Blame In Plane Crash: Businessman, Family still missing
January 4, 2017 | Aviation Accidents
Since this Cessna Citation CJ4 went missing late Thursday night December 29, 2016, there has been a lot of arm-chair piloting/quarterbacking commentary posted online. Napoli Shkolnik aviation attorneys will not engage in this type of discussion. What is clear at this point is that John T. Fleming was both a successful businessman AND an experienced pilot. The registered owner of N614SB—Maverick Air, LLC—is an Ohio business entity incorporated in 2005 by Mr. Fleming. John T. Fleming has been involved in aviation for over a decade, held several pilot certificates/ratings including airplane multiengine land, and was almost certainly proficient in using the advanced automation in a 2012 Cessna CJ4. Based on my pilot and plane and helicopter crash investigation experience, there are far too many unknowns to speculate on possible causes of this aviation accident at this juncture. Just as a doctor performs a differential diagnosis to rule out possible medical conditions, so too does a crash investigator create a list of all possible causes, then as the evidence comes together, systematically rule in/out each possibility to get to the root causes. The 2012 Cessna CJ4 comes standard with a cockpit voice recorder, a 3-frequency emergency locator transmitter, and there will likely also be performance information downloadable from the Williams’ engines.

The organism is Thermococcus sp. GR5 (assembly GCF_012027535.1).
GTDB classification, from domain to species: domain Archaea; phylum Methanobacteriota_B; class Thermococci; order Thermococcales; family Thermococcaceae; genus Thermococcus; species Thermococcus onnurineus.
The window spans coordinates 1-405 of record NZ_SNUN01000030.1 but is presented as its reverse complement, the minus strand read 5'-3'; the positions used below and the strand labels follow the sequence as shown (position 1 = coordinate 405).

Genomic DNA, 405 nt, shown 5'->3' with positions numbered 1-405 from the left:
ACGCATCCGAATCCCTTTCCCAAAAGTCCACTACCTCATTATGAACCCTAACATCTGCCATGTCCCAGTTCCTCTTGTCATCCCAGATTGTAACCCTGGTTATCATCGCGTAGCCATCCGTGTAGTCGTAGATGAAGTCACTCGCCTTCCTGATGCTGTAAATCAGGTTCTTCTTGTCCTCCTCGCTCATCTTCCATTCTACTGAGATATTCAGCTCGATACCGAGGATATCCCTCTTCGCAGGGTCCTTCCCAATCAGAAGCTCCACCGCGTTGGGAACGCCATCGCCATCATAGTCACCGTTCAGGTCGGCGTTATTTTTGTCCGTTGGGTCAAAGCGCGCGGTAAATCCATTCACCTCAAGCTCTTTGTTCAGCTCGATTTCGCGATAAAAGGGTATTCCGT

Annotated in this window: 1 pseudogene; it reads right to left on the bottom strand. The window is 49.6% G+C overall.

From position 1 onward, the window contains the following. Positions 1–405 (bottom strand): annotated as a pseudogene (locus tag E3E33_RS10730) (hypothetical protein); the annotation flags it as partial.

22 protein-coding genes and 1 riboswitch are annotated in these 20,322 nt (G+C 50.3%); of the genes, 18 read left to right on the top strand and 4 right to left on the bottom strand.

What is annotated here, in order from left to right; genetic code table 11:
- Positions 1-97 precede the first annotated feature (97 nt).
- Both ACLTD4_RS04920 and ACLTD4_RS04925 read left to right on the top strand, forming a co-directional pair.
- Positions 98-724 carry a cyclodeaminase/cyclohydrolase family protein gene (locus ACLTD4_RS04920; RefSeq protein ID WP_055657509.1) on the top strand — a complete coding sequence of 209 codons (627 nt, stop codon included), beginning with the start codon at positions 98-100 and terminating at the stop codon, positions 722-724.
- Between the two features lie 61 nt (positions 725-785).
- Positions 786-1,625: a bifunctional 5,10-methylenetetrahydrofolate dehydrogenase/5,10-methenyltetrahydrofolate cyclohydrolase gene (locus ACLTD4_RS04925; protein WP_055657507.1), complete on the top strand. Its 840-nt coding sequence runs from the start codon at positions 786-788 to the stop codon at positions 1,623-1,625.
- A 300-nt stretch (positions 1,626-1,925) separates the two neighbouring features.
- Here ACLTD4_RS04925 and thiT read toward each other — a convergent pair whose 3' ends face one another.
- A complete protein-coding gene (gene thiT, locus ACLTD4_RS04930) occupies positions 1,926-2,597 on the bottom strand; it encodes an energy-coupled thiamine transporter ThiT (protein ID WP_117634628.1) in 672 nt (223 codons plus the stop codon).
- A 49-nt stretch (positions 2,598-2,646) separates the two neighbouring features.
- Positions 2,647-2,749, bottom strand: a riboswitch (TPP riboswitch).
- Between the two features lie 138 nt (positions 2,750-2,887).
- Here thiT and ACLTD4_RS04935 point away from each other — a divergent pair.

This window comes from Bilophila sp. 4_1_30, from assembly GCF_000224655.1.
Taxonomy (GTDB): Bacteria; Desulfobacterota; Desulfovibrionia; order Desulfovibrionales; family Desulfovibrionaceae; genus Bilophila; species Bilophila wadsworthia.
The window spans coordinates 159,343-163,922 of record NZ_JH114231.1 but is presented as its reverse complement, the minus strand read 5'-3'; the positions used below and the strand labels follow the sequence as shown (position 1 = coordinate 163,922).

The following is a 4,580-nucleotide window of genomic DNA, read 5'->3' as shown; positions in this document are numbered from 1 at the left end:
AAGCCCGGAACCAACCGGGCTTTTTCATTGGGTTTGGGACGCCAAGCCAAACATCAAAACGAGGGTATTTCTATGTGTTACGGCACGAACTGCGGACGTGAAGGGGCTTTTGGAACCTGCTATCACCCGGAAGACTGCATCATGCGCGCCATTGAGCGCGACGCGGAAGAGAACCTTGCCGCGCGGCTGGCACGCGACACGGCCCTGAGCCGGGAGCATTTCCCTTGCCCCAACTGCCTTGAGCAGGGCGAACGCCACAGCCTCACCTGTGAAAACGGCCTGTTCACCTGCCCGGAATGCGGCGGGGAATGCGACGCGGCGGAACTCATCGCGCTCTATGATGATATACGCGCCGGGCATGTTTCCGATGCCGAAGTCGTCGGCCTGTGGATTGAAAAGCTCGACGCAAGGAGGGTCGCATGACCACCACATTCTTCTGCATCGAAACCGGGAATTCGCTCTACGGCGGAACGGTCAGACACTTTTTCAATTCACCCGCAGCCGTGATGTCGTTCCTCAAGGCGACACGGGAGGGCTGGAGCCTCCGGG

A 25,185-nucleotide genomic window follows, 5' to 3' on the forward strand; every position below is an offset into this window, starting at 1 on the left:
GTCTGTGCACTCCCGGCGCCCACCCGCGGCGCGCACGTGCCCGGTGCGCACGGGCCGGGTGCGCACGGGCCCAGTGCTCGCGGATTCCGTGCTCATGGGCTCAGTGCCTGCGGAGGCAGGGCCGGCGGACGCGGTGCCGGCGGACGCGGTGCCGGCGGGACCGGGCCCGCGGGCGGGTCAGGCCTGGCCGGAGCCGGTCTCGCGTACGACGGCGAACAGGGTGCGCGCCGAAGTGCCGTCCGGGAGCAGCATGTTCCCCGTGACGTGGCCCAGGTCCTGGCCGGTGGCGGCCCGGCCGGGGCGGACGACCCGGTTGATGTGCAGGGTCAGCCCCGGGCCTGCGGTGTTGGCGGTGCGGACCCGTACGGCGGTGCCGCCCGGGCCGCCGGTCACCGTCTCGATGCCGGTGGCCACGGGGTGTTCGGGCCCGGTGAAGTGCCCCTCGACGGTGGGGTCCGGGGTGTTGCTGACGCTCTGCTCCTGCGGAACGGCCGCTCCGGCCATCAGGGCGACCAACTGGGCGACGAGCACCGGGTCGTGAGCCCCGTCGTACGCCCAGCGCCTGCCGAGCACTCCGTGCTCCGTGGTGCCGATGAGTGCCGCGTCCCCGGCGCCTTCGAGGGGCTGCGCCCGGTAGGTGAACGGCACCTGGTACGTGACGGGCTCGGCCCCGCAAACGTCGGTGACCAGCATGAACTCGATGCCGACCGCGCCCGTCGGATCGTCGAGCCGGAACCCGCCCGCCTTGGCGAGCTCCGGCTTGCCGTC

The National Transportation Safety Board and the Federal Aviation Administration arrived on scene this morning. The NTSB will likely release its preliminary statement in the next few days. It is too early to determine the causes of this aviation accident. Weather at KBKL (Cleveland Burke Lakefront Airport) at 10:45 PM local time was approximately winds 260 at 23 knots, gusting to 32 knots, 6 statute miles visibility, light snow and mist, with a ceiling at 2,100 feet above ground level (broken) and an overcast layer at 2,600 feet. Air Traffic Control has not released whether the pilot made a mayday call or declared an emergency prior to the aircraft disappearing from its radar. This Cessna Citation CJ4 was manufactured in 2012, powered by two Williams’ FJ44-4A turbo-fan engines with Full Authority Digital Engine Control (FADEC), equipped with top of the line automation and avionics, including the Collins 3000 series Flight Management System, and certificated for single pilot use.
The NTSB will do excellent work investigating this crash; however, NTSB practice is to include party representatives in its investigatory team. There is a high likelihood that Cessna and possibly other product manufacturers will have representatives actively involved in the investigation of this aviation accident. The victims’ families should have their own party representative involved as early as possible. The manufacturing and maintenance representatives will seek to protect themselves from liability and help steer the NTSB. These families deserve their own eyes and ears working now as well.
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Image Courtesy of Cleveland 19 News Coverage: view the full video here
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